Case Management

Youth Justice operates within a criminal justice context and is required to supervise young people subject to relevant criminal justice mandates. Case management is one method of intervention that Youth Justice uses as a means of improving client outcomes and meeting its strategic objectives.

Case management is assessment-driven and client centred and aims to support young people to reduce offending, minimise future contact with Youth Justice and positively participate in communities.

Case management is a client-centred process, involving information gathering, assessment and planning to develop strategies. It is a dynamic and individualised approach to service delivery that provides the client with choices and maximises the efficient use of formal and informal resources in service provision. Intensity of intervention is based on assessed level of need. Case management focuses on engagement, goal setting and goal achievement, family inclusive approaches, cultural engagement and partnerships with community based agencies.

Youth Justice case management promotes desistance from offending and places emphasis on a rehabilitative approach.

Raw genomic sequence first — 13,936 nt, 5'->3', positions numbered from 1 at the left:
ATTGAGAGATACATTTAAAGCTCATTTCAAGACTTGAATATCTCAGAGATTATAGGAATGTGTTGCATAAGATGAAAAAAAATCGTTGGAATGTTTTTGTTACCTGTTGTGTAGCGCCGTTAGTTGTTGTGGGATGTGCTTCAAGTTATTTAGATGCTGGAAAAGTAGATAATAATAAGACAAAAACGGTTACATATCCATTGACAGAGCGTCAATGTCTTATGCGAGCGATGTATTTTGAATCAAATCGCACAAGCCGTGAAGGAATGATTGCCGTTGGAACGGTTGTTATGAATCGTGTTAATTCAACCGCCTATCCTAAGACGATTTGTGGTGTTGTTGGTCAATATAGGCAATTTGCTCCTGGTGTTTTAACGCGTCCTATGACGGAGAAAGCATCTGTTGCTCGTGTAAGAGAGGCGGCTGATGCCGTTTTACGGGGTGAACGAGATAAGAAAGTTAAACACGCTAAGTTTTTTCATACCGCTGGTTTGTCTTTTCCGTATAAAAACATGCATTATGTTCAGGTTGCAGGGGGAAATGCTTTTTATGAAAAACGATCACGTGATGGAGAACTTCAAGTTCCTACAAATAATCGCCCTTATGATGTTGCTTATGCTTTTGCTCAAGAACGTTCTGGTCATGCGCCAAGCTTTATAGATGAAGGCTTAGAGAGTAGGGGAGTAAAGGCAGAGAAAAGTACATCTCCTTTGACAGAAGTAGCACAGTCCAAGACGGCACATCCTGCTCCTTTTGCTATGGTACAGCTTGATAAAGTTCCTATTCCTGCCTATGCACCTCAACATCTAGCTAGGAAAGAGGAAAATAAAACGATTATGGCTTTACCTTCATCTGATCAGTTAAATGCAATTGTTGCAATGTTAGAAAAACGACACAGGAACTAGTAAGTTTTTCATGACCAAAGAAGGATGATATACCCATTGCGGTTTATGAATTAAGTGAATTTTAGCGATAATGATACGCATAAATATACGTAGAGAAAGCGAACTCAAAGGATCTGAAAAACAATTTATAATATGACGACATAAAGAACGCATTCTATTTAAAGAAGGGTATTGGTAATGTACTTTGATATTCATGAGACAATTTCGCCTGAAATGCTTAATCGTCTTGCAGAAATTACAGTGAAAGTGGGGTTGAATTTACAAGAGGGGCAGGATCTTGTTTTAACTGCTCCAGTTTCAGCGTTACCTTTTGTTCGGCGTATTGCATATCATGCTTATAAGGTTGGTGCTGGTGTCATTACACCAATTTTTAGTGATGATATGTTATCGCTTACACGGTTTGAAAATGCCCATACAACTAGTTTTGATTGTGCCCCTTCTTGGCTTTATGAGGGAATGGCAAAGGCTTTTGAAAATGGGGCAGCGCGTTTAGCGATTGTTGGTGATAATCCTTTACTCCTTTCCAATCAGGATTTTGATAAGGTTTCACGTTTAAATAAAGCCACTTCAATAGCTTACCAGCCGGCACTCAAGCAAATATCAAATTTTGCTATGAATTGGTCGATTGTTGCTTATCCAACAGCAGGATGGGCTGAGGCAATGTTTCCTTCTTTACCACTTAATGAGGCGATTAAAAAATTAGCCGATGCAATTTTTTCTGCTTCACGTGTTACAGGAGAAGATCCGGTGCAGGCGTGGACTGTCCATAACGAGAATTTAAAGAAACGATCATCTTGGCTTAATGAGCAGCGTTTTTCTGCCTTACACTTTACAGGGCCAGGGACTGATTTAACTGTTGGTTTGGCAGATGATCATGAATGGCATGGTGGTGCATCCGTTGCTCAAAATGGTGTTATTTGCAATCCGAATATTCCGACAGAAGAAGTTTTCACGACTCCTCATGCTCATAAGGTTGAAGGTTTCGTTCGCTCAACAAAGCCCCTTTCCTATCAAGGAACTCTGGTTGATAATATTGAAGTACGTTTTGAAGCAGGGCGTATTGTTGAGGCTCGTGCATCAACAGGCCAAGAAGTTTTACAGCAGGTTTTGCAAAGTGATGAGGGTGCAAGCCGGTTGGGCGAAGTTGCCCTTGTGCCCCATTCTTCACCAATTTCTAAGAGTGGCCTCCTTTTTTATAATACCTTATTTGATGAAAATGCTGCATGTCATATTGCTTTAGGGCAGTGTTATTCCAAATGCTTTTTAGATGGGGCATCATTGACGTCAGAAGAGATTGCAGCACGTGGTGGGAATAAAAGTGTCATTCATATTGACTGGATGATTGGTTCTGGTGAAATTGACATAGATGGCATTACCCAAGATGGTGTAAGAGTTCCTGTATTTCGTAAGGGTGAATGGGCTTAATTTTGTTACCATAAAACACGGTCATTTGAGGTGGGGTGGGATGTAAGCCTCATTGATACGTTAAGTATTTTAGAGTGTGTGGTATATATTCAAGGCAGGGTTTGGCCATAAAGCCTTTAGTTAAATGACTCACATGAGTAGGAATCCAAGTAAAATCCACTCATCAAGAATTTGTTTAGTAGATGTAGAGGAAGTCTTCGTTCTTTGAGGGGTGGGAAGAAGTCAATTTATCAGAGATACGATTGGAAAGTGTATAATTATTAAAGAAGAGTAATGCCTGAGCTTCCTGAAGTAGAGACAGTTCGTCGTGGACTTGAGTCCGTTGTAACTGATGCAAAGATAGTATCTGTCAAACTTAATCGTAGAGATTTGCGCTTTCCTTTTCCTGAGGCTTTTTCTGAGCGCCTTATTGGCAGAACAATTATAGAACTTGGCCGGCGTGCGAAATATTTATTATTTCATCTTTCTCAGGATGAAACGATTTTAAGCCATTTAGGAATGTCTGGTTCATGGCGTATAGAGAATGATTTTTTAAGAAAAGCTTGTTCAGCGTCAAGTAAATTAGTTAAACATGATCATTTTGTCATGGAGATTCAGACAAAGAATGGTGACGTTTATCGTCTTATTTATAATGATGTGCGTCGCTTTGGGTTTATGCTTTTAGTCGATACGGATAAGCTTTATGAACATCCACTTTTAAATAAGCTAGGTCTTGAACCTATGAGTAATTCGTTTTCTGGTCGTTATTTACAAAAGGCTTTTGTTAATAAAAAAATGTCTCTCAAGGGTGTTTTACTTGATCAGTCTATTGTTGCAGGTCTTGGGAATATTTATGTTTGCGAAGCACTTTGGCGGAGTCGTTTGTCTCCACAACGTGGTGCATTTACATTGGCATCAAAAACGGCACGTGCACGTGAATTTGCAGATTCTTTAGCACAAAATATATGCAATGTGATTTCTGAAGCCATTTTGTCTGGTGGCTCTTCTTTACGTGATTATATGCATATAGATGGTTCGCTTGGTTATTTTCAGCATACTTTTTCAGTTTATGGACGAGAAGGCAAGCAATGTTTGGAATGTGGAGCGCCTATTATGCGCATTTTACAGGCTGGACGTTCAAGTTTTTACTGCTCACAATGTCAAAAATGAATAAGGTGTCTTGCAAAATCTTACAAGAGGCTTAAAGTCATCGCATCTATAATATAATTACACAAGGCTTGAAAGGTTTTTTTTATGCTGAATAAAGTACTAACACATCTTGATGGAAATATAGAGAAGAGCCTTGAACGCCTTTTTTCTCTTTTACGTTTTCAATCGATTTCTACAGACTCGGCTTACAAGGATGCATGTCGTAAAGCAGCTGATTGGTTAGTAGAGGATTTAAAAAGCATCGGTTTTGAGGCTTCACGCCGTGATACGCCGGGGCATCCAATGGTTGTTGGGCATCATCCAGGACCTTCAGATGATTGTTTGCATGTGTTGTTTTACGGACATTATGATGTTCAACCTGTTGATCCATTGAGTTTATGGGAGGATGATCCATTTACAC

Case management continues to be provided for clients of Youth Justice as they move between community and custody and across different order types. Continuity in case management across mandates and community/custodial settings is critical to effective outcomes.

Case management is guided by the client’s criminal justice mandate and associated conditions, which establish restrictions, and provide the basis for supervision and compliance requirements.

The primary case management tool is the case plan which articulates the strategies and actions to address identified individualised needs, specifies determinate timeframes, identifies the persons responsible, and quantifies measurable outcomes. Case plans are a collaborative tool for assisting clients of Youth Justice.

Page last updated 26 May 2023